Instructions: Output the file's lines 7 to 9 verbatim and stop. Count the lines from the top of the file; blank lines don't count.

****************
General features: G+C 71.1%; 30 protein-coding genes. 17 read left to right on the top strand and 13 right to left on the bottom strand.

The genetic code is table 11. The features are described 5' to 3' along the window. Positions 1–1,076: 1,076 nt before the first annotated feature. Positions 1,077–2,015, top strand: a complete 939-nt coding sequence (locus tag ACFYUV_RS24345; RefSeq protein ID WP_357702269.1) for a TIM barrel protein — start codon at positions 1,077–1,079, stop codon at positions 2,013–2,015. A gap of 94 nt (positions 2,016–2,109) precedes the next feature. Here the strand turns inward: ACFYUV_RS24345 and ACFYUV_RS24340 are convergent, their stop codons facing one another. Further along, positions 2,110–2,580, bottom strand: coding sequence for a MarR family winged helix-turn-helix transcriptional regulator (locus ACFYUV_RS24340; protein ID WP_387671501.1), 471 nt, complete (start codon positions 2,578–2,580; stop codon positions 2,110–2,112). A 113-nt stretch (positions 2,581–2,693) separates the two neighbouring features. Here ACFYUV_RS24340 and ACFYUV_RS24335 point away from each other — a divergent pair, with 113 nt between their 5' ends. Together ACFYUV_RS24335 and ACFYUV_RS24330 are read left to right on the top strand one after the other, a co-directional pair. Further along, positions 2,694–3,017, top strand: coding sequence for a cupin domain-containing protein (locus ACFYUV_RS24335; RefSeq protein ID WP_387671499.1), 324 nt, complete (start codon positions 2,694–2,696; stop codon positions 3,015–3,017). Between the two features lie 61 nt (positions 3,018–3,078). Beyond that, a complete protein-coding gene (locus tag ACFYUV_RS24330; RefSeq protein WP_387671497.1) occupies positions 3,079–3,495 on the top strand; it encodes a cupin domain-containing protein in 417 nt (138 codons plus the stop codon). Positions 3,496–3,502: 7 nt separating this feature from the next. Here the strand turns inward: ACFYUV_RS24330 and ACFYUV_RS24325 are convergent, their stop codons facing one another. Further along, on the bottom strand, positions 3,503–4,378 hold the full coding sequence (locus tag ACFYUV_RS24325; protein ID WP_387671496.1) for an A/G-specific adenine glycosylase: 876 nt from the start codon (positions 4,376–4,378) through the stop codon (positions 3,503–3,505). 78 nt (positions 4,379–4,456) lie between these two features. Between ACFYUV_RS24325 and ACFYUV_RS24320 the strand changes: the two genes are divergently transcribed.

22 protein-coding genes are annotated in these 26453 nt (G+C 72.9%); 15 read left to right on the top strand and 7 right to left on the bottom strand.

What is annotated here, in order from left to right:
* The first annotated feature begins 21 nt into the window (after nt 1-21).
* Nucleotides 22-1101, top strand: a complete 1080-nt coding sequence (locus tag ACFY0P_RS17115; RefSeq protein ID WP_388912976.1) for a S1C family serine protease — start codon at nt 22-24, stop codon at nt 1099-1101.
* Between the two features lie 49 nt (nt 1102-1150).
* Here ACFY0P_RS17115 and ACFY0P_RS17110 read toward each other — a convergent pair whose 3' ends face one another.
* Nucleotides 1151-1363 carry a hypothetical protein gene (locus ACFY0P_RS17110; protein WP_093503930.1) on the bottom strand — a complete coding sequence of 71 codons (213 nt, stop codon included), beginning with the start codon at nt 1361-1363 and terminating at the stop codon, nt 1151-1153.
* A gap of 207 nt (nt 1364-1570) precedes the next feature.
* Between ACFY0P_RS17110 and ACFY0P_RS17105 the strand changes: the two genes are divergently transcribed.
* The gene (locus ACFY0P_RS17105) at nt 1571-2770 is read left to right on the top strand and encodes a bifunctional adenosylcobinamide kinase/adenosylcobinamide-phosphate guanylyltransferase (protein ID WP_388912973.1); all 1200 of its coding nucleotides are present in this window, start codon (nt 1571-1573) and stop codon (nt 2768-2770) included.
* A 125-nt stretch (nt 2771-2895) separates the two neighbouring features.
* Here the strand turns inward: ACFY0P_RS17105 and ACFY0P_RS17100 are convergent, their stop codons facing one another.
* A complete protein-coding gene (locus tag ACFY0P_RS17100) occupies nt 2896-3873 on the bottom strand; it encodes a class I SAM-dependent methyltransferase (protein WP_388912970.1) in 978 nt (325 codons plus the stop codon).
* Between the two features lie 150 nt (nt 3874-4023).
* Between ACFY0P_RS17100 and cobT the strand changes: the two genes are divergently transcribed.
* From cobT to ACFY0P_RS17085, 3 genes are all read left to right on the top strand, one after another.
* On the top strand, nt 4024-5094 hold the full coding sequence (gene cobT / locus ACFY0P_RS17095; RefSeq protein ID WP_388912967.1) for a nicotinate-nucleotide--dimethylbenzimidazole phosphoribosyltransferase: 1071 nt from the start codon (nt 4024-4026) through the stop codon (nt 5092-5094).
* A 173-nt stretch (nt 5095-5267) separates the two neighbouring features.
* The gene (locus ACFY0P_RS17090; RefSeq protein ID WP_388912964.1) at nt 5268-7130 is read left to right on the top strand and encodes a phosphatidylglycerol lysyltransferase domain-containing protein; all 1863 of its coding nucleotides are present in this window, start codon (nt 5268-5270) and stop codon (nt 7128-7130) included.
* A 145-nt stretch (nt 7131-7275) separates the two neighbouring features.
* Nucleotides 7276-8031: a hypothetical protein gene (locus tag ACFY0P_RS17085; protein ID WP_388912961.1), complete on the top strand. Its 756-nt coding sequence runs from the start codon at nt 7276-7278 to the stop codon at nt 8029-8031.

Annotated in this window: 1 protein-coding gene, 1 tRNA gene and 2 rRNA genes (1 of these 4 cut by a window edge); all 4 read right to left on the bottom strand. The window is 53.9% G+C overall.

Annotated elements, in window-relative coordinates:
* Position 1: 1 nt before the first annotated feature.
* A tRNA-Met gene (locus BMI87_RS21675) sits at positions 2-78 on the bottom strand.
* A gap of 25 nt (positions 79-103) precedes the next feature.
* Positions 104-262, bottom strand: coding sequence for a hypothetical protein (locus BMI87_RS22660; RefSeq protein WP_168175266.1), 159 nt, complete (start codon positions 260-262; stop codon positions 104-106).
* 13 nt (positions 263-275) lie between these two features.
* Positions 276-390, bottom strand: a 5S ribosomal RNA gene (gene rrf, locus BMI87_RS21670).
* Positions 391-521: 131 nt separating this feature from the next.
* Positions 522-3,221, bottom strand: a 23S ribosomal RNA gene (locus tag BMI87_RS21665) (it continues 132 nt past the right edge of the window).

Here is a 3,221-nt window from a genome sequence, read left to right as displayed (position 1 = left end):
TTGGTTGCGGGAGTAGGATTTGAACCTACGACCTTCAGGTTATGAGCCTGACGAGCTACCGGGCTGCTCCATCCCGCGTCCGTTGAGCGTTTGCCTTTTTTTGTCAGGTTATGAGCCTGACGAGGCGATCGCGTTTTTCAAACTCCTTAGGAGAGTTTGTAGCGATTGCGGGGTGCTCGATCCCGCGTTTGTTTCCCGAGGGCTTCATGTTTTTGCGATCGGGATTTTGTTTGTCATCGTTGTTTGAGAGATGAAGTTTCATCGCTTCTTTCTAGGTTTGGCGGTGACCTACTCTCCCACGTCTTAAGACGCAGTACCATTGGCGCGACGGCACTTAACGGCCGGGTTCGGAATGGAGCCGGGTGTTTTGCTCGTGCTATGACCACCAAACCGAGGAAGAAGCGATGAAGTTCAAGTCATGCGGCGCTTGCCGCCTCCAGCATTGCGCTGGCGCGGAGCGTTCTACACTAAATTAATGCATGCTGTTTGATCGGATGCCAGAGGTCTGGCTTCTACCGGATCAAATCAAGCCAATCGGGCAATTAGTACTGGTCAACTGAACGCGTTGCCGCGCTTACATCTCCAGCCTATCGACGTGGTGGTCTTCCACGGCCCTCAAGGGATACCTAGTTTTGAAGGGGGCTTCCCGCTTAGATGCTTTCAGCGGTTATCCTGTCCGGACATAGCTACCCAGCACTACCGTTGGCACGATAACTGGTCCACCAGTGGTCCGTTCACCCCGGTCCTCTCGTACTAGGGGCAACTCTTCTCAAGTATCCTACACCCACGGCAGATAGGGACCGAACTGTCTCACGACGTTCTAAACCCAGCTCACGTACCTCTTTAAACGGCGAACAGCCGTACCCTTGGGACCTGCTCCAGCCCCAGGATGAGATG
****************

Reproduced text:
* Between the two features lie 49 nt (nt 1102-1150).
* Here ACFY0P_RS17115 and ACFY0P_RS17110 read toward each other — a convergent pair whose 3' ends face one another.
* Nucleotides 1151-1363 carry a hypothetical protein gene (locus ACFY0P_RS17110; protein WP_093503930.1) on the bottom strand — a complete coding sequence of 71 codons (213 nt, stop codon included), beginning with the start codon at nt 1361-1363 and terminating at the stop codon, nt 1151-1153.